Beheading the King and Enthroning the Market: A Critique of Foucauldian Governmentality

Science and Society 63 (2):173 - 202 (1999)
Abstract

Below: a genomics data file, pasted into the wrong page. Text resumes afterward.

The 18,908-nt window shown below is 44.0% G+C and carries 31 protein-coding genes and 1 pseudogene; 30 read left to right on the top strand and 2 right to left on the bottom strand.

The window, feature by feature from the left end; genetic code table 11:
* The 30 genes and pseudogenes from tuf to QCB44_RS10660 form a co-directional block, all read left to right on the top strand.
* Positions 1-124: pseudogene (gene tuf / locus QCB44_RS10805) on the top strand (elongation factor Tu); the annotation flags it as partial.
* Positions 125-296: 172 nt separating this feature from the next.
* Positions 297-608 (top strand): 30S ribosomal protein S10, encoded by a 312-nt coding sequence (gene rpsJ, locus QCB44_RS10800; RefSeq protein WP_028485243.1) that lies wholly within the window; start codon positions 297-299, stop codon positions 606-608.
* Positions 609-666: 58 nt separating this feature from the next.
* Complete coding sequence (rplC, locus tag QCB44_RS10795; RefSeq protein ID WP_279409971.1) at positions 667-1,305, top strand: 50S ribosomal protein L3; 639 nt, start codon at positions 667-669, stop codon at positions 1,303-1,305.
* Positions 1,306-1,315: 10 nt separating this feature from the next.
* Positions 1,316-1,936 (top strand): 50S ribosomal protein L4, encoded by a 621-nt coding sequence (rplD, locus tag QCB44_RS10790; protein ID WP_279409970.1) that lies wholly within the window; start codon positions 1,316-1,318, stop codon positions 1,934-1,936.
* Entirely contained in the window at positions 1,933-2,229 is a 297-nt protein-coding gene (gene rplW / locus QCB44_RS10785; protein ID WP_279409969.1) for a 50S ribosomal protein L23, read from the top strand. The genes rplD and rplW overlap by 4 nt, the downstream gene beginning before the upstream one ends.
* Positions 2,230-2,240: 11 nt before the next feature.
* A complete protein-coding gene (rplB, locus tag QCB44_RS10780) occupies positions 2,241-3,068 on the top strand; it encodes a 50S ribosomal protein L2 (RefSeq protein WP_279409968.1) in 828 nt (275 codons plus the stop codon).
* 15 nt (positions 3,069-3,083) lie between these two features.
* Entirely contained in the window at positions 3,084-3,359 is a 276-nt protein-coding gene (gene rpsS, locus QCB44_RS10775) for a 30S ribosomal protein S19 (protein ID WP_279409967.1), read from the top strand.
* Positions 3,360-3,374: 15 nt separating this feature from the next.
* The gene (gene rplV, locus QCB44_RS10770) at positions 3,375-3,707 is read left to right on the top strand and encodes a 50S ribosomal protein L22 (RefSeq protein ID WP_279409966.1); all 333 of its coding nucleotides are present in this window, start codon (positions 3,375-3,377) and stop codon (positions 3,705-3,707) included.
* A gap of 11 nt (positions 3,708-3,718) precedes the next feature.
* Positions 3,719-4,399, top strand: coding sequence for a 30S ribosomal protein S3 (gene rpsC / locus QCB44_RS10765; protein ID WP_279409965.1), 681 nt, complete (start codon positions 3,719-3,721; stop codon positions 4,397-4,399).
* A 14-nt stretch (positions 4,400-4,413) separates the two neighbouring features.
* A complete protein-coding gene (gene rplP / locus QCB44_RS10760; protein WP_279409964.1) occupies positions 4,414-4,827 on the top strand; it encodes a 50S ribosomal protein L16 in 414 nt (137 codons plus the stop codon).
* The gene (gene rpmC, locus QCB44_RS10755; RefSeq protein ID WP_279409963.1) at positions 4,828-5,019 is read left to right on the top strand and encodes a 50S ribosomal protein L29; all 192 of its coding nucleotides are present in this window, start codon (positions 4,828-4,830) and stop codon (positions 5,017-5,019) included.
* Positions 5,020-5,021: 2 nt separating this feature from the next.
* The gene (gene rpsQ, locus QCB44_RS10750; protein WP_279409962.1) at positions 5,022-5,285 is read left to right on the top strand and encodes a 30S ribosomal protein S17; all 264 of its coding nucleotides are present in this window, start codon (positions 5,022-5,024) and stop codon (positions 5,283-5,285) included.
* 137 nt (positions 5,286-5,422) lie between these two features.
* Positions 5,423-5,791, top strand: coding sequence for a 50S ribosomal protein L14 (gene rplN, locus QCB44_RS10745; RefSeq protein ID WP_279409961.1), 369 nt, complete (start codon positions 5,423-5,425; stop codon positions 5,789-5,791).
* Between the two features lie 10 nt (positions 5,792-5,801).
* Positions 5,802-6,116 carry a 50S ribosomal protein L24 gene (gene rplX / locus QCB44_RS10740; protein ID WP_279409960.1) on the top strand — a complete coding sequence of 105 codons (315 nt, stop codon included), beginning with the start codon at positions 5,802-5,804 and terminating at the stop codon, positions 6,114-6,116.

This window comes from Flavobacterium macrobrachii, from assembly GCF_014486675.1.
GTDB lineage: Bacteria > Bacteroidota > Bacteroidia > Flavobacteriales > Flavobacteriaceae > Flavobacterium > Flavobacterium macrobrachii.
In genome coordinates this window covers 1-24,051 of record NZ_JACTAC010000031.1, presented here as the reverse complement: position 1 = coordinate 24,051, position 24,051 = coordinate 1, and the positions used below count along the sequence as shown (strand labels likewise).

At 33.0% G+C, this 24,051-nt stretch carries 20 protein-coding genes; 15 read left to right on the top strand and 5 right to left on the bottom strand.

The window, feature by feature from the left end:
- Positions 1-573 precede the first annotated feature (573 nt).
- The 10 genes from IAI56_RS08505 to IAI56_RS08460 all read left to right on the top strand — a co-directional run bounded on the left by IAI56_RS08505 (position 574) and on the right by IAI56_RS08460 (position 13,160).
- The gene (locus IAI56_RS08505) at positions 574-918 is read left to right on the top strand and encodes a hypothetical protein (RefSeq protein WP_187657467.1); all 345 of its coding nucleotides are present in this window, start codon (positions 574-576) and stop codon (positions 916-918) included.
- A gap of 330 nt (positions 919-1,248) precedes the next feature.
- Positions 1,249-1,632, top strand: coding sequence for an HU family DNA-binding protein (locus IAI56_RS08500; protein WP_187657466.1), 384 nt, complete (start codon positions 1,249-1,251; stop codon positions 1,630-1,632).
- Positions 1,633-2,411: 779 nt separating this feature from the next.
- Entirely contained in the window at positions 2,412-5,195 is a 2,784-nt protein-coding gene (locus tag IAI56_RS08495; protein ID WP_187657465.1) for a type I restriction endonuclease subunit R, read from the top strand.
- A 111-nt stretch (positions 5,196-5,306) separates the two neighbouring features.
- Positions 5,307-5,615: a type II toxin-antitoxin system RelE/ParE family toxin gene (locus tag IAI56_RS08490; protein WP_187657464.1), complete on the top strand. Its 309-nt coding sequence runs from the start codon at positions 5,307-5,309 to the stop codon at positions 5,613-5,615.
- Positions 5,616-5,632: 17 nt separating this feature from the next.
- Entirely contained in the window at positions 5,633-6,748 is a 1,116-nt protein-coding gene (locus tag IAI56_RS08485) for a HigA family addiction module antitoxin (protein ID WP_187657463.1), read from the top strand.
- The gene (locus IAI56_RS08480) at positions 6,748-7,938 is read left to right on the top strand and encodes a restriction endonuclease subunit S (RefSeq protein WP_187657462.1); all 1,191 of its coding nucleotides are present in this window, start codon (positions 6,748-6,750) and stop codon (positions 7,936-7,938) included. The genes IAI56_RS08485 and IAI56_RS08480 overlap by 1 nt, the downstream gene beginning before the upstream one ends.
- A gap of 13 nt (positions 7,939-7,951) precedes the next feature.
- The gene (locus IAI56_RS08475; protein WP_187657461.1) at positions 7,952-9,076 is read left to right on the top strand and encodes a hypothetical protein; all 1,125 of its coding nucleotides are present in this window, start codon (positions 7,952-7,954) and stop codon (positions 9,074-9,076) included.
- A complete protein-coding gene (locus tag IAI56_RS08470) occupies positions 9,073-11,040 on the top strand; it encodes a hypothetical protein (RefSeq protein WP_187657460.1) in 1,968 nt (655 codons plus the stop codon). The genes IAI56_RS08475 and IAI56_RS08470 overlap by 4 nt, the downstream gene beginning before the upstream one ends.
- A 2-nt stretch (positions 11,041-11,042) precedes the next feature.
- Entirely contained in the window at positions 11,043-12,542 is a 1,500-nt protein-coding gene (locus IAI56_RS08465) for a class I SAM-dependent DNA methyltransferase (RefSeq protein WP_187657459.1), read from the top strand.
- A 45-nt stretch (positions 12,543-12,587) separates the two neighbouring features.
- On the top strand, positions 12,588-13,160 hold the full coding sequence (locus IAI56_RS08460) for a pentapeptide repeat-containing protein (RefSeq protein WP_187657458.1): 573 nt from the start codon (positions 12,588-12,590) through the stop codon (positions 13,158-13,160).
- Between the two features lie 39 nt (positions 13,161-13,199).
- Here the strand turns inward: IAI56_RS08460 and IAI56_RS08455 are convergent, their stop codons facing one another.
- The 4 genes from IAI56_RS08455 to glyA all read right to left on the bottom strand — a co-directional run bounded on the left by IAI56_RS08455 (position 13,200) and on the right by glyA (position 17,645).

The work of Michel Foucault, particularly his research into what he termed governmentality, has stimulated considerable interest from within the left. Governmentality is held, by Foucault and his followers, to offer insight into the ways in which contemporary authorities have sought to shape and regulate society and to do so in a way not possible through the mediation of state theory. However, while this work addresses important issues, it does so in a way that limits its critical and emancipatory potential. Governmentality is seen to be based on a "top-down" and dualist conception of power, one that externalizes and marginalizes contradiction and struggle to become a theory of social reproduction rather than of transcendence. Governmentality therefore has to be subject to critique and reconceptualized as a social form of struggle; that is, in terms of a negative dialectic of movement and transcendence grounded in the subjectivity of labor.
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